According to tweets sent by the AMA, Tavenner said at the meeting Tuesday that the aim is to reduce the administrative burden that the unfunded mandate places on physicians and providers.
But it’s also worth pointing out that Tavenner, as acting administrator, is currently vying for the official appointment that her predecessor Donald Berwick, MD somewhat contentiously did not receive. And when President Obama nominated Tavenner in late November, in fact, AMA president Peter Carmel, MD, publicly supported her nomination.
It’s incredibly unlikely that Tavenner or CMS would actually stop ICD-10 in its tracks, for a whole host of political reasons, not the least of which are potential lawsuits against the federal government by those providers and payers that have already spent millions on the conversion.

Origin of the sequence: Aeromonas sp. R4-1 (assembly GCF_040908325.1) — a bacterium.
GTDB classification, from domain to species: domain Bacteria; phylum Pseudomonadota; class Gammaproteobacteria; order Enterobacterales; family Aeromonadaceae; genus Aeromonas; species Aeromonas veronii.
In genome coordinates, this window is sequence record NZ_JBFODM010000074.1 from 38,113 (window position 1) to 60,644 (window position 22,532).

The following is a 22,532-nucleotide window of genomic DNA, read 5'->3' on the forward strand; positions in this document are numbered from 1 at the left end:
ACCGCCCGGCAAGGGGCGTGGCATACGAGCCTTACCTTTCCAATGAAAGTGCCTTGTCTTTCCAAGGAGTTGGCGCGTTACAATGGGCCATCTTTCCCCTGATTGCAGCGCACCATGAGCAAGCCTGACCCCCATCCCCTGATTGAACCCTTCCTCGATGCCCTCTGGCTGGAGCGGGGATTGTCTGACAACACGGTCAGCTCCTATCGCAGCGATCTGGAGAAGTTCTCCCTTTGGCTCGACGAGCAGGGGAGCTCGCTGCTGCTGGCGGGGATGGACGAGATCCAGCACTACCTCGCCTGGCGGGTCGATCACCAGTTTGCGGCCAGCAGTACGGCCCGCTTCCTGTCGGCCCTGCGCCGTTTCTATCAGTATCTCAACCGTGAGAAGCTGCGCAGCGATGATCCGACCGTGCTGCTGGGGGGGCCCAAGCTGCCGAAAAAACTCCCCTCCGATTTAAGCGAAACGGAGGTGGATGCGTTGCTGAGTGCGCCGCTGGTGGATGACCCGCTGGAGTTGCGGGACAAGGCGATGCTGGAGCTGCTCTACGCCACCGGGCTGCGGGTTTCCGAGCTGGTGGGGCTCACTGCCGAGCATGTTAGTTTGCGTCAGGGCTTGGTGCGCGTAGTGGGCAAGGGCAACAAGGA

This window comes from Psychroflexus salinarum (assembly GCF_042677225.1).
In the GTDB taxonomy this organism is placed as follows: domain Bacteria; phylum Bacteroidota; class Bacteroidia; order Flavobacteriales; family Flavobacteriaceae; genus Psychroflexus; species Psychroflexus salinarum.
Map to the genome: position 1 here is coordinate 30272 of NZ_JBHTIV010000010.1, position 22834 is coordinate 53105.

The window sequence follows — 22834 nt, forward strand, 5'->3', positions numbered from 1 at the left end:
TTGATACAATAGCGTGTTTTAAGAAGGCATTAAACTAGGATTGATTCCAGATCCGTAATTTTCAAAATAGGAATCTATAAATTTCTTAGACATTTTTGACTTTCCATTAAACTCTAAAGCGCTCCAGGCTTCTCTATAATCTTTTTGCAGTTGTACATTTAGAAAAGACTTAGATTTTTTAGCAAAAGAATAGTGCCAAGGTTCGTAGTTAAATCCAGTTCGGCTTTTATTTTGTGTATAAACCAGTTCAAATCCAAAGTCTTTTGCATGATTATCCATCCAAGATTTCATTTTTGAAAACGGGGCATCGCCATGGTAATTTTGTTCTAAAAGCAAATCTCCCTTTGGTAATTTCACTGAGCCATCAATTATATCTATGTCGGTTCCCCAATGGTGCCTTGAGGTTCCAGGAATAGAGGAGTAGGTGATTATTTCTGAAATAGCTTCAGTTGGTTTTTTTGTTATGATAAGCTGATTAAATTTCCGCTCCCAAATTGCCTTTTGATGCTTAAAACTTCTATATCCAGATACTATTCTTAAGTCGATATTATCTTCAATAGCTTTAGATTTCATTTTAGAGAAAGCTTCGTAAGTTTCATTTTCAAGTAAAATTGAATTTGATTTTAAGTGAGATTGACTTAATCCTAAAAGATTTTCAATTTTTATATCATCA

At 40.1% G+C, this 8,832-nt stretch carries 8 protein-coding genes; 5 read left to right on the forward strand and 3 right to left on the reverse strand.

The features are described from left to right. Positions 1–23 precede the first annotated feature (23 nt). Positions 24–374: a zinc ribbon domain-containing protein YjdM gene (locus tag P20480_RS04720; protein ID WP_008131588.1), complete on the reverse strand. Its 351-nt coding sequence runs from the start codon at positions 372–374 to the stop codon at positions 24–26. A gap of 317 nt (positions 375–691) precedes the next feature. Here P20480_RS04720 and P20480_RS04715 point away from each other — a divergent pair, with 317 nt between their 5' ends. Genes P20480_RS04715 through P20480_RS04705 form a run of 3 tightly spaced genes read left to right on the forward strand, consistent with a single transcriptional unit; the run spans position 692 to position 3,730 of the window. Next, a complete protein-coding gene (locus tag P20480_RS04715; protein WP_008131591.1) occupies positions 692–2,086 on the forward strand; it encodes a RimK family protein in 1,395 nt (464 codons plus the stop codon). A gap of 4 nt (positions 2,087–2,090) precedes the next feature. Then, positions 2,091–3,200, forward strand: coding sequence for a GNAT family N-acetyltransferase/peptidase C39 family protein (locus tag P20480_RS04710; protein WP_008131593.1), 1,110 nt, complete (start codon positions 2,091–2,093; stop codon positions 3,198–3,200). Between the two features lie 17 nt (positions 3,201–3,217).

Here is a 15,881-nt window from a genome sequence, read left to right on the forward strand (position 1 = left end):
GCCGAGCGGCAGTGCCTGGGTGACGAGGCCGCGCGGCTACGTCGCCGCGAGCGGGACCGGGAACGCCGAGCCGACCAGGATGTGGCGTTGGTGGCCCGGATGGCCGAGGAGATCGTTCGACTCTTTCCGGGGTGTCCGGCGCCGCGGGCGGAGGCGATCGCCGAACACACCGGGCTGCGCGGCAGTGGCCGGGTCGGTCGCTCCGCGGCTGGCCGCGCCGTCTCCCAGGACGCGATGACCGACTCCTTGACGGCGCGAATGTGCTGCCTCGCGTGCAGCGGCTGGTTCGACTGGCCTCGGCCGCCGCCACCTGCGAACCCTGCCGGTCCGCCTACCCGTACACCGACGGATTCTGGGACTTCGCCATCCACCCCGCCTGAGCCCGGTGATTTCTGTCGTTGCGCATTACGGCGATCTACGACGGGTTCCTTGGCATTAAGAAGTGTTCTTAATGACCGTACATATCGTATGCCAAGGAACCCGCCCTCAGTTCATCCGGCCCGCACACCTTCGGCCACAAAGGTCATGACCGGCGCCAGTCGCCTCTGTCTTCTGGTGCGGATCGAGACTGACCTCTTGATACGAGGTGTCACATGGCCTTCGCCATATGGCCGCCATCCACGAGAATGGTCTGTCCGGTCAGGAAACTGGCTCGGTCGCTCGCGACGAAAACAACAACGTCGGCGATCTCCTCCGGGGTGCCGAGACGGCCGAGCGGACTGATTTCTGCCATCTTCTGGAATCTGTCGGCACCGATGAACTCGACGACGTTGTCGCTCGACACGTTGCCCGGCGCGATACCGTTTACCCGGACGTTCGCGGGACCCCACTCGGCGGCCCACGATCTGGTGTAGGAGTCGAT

“We’re all way too far down this pike for somebody, anybody, even the government to say ‘Oh, we were just kidding, let’s stop this foolishness and skip to the next rev,’” Chris Chute, MD, DrPH, who spearheads the Mayo Clinic’s bioinformatics division and chairs the WHO’s ICD-11 Revision Steering Group, told me during a call on Monday. “I think you would hear a howl of frustration and angst that would be impressive.”
Which really means that the most Tavenner can actually even promise is a compliance delay.
Tom Sullivan is the editor of Government Health IT.